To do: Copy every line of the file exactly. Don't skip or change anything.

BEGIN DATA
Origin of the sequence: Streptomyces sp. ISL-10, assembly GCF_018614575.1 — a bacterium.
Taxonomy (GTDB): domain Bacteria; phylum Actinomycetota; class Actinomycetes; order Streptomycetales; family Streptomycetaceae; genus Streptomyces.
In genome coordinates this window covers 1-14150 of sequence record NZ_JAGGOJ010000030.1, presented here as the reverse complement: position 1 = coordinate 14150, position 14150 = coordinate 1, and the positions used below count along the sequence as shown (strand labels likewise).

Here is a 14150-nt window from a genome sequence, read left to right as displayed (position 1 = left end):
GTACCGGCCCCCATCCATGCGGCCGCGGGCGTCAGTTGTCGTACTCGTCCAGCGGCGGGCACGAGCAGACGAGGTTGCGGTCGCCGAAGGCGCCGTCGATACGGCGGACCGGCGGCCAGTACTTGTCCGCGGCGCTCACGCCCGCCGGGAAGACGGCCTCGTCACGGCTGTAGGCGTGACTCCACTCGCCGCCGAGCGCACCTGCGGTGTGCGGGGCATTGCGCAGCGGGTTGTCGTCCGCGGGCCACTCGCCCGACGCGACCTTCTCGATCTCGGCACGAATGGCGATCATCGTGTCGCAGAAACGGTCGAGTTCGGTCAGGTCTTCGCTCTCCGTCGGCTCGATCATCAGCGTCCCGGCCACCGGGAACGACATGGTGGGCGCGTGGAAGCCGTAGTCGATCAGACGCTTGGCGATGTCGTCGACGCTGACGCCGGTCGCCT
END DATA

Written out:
Origin of the sequence: Streptomyces sp. ISL-10, assembly GCF_018614575.1 — a bacterium.
Taxonomy (GTDB): domain Bacteria; phylum Actinomycetota; class Actinomycetes; order Streptomycetales; family Streptomycetaceae; genus Streptomyces.
In genome coordinates this window covers 1-14150 of sequence record NZ_JAGGOJ010000030.1, presented here as the reverse complement: position 1 = coordinate 14150, position 14150 = coordinate 1, and the positions used below count along the sequence as shown (strand labels likewise).

Here is a 14150-nt window from a genome sequence, read left to right as displayed (position 1 = left end):
GTACCGGCCCCCATCCATGCGGCCGCGGGCGTCAGTTGTCGTACTCGTCCAGCGGCGGGCACGAGCAGACGAGGTTGCGGTCGCCGAAGGCGCCGTCGATACGGCGGACCGGCGGCCAGTACTTGTCCGCGGCGCTCACGCCCGCCGGGAAGACGGCCTCGTCACGGCTGTAGGCGTGACTCCACTCGCCGCCGAGCGCACCTGCGGTGTGCGGGGCATTGCGCAGCGGGTTGTCGTCCGCGGGCCACTCGCCCGACGCGACCTTCTCGATCTCGGCACGAATGGCGATCATCGTGTCGCAGAAACGGTCGAGTTCGGTCAGGTCTTCGCTCTCCGTCGGCTCGATCATCAGCGTCCCGGCCACCGGGAACGACATGGTGGGCGCGTGGAAGCCGTAGTCGATCAGACGCTTGGCGATGTCGTCGACGCTGACGCCGGTCGCCT